Make a difference!
Suggestions on what you can do to promote a sustainable
life while reducing greenhouse gasses and the impact of Peak oil.
TAMPA BAY POST CARBON COUNCIL
educated about sustainability, then become an educator: teach your children,
and talk to your friends, neighbors and total strangers about it at every
Develop an “Energy Awareness Mind set”
that understands that everything we do requires energy, and that energy
waste is a crime against the planet and human societies.
With an Energy Awareness Mindset you will be constantly aware of how your
life activities consume energy in many forms, and you will become attuned
to the moral need to conserve energy as often as possible.
Learn what energy is and where it comes from. Learn
that everything that happens on earth requires energy, and that energy
use always gives off heat and produces some form of byproduct (CO2,
sweat, etc.). Making something, using it, and disposing of it all require
energy and produce heat and possible harmful byproducts.
Learn how energy flows and how it works in a modern
urban environment. Learn to think in a broad context about energy; for
example, learn to think about how much energy was used to make something
you are about to use or throw away, and how much energy is used to replace
Seek the most effective way of reaching your goals while using the least
amount of energy. When possible, use your own muscle energy rather than
How well would YOU do?
Figure out how sustainable your own behavior is.
Determine your personal and family “carbon footprint,”
(see below) and resolve to reduce it as much as possible. Encourage
others to do so. Support the reduction of population growth globally.
to work to create a better life for those who are alive, but to limit
births to a global level at which human consumption patterns do minimal
harm to the biosphere on which we all depend. Reduce your per capita
Think globally (with a broad, global perspective), but buy and work locally.
Be vocal in your support of conservation of all kinds.
Be vocal in our opposition to waste in any form.
Be vocal in your support of a new social paradigm that promotes conservation
Be vocal in your support of a new economic model that doesn’t
reward growth for growth’s sake, but rather rewards sustainability
and respect for both the earth and the rights of others to enjoy a full
Develop a mind set that looks for the real value in the things you own
and the way you spend your time. Avoid being tempted to “upgrade”
your lifestyle or belongings simply because they are older or out of
One third of the CO2 we produce results from the
transportation of people or goods. The average car produces 1 lb of
CO2 per mile, or roughly 20 lbs for each gallon of gas.
10% of the fuel we produce from petroleum is used to create jet fuel
to power airliners.
Move out of the suburbs and nearer the urban core,
where you will have those commodities you need closer at hand, and where,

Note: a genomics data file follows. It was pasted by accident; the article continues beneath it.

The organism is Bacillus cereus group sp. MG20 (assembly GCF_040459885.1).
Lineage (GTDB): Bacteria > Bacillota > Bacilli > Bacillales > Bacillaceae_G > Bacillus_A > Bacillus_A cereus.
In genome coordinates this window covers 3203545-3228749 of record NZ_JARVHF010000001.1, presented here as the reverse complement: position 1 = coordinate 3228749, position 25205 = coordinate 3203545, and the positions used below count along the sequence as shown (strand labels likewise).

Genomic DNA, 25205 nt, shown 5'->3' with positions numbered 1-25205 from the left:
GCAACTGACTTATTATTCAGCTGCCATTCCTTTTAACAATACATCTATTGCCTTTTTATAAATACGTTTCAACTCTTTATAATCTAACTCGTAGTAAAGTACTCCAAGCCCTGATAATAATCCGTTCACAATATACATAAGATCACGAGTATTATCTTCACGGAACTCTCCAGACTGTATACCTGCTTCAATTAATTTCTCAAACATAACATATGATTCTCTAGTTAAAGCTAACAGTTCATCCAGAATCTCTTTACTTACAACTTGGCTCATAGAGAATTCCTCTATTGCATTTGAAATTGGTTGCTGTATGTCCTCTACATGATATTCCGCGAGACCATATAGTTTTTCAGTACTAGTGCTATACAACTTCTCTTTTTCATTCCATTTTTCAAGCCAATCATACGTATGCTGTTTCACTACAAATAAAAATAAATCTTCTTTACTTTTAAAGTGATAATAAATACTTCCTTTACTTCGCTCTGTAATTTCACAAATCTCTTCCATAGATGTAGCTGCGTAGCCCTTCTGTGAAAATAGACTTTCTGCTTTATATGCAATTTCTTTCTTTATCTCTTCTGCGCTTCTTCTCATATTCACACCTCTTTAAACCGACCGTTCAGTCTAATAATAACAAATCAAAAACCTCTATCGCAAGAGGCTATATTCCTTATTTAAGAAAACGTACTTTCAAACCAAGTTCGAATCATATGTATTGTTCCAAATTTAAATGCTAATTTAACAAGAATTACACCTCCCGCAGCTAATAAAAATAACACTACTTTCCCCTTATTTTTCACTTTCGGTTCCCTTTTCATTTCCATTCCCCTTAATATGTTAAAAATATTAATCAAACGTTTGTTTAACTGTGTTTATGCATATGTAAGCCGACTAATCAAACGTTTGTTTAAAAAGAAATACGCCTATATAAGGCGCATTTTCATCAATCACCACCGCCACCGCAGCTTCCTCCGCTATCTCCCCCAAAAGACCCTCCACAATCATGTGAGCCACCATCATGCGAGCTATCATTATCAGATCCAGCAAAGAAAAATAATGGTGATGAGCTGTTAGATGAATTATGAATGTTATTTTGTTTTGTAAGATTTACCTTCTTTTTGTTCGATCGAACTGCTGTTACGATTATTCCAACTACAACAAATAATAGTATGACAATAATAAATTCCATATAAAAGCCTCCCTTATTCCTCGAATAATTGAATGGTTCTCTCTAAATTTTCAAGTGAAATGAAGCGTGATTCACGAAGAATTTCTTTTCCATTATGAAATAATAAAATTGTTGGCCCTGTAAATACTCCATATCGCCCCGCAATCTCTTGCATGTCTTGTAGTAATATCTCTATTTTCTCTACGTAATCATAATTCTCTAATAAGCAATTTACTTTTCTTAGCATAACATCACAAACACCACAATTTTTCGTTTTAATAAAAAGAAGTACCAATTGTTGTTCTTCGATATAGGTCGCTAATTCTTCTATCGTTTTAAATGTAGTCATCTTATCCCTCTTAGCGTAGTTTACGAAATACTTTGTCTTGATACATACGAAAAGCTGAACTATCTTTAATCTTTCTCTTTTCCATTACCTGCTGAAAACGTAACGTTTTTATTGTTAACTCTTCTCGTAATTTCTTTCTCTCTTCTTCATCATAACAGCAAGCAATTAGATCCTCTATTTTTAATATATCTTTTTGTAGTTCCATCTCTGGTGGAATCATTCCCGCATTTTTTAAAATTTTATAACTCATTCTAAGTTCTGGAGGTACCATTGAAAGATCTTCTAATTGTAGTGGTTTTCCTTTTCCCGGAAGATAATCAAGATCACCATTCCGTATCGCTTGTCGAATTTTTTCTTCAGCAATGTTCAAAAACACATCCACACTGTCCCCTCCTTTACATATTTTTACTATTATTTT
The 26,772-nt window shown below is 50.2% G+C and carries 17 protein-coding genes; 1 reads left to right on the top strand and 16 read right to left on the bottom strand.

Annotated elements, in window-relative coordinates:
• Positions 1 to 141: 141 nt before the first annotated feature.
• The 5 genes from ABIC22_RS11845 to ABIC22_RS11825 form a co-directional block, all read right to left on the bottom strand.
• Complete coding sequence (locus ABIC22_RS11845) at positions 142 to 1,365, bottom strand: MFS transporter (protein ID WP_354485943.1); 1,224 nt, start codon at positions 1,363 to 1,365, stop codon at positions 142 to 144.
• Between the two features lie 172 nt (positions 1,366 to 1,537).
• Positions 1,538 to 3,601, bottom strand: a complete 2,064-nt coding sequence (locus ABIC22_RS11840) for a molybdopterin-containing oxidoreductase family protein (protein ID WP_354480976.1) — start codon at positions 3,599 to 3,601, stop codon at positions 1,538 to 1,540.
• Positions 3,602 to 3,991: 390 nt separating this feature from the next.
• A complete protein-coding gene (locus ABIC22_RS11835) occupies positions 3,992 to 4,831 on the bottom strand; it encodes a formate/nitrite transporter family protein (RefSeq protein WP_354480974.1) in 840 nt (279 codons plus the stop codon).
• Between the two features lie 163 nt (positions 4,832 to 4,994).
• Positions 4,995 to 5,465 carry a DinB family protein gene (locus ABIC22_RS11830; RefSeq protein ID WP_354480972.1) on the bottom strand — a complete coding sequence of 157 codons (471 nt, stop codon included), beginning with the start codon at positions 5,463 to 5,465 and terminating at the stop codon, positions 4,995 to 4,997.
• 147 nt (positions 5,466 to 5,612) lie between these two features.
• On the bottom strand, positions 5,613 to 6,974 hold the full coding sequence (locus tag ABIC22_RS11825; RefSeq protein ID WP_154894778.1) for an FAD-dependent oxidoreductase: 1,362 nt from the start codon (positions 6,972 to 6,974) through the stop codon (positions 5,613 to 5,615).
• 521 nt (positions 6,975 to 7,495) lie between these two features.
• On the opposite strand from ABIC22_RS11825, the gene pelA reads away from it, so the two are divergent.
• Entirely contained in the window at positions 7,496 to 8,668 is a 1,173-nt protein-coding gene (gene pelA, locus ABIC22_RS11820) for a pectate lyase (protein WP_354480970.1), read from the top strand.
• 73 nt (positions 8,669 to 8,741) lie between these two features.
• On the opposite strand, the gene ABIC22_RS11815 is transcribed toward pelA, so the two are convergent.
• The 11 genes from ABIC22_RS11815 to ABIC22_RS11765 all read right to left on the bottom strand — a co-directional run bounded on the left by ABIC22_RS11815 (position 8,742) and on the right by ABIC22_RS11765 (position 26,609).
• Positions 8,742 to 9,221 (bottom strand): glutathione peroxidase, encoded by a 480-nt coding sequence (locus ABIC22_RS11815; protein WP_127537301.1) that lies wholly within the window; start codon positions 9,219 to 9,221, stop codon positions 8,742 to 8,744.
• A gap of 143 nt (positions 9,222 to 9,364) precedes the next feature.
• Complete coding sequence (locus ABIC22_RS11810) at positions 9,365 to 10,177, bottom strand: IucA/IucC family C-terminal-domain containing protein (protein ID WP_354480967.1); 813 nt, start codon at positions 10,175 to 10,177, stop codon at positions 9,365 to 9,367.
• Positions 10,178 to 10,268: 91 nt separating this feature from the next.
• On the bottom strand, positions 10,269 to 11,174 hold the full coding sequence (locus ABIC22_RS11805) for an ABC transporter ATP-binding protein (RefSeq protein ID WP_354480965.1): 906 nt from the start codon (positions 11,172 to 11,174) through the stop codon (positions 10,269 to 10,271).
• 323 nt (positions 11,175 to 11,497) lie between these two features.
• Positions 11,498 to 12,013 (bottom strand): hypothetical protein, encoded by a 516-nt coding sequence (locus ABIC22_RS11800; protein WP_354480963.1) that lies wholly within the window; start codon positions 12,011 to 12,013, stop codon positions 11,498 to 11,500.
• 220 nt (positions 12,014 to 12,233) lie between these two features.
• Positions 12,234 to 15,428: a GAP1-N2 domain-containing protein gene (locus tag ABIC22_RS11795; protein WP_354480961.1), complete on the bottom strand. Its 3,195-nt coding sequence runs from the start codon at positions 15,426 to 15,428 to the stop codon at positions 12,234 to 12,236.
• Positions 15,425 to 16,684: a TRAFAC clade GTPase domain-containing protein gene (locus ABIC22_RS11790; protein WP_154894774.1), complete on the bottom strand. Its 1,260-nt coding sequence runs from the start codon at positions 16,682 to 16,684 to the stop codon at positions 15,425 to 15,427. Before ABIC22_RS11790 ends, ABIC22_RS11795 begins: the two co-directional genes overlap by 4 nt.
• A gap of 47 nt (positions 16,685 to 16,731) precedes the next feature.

when you need it, you can take advantage of whatever mass transportation
Live where you can drive less, as close as possible
to where you work, shop, play and where your kids go to school
Car pool when ever possible. See this site
Resolve to remain as aware as possible of new forms
of transportation and vehicle fuels as they become available, and to,
when possible, select the most energy efficient form as your primary
mode of transport. This includes newly emerging vehicle technologies
such as hybrid cars, (Toyota, was first, but most other car manufacturers
now off extensive lines of Hybrids), motor scooters, electric cars,
Segway personal mobility vehicles (check out Segway’s new “Centaur
Concept” vehicle), very small cars (Smart4Two), vehicles that
run on compressed air (Tata’s air car), extremely low-drag vehicles
Walk or ride a bike when practical, carpool as often
as possible (at least once a week), or use mass transit.
Try to observe one or two “no car use” days each week.
Intentionally plan trips in your car or on public transportation to
get as much done as possible on each trip.
Think twice before purchasing a new car: Before it’s bought, a
new car adds 4 tons of carbon & 700 lbs. of air pollution.
Choose a fuel efficient, low emission car. Keep your car’s tires
properly inflated to maximize fuel economy. 2 million gallons of gas
is wasted each day due to people driving on under-inflated tires. Look
into transitioning to new wheel technologies, such as Michelin’s
soon to be available “Tweel,” which requires no air at all.
Keep your car properly tuned up.
Replace your car’s air and fuel filters at recommended
Remove roof racks, excess weight from the trunk, or
heavy wheels, driving slower and avoiding quick starts and stops can
increase fuel efficiency as much as 25%. Drive the speed limit, or less.
Avoid idling as much as possible. Idling just ten minutes a day pumps
500 lbs of CO2 into the atmosphere.
Count how many stop lights, train tracks, school lines
and drive thru’s you sit at during a normal day. Calculate your
average weekly idle time, then try to reduce it by driving a different
route, park, avoid rush hour, or shutting off the engine when you think
you’ll need to idle more than a minute (be prepared to buy a new
starter more frequently, however)
Try to stop at traffic lights as seldom as possible
by slowing down well in advance when a light ahead is red.
Try to never let your car come to a complete stop (except at stop signs,
of course). Of course, if you own a hybrid, most of the forgoing does
not apply, as the vehicle will automatically use the most efficient
functions. More car efficiency tips
You may also want
to check out our home energy page Here.
Choose your home carefully: is it energy efficient
and the right size for your needs? If possible, choose an electrical
supplier who offers renewable energy like wind, solar or water.
If you’re building a new home, try to site it where the shade
of evergreen trees (Southern Live Oak, for example) will help keep it
cool in summer. If possible, orient the home for minimal exposure to
the direct sun. If you’re building a new home, research energy-conserving
building technologies that might be appropriate before you start designing
it, and incorporate as many of these as you can afford. Consider incorporating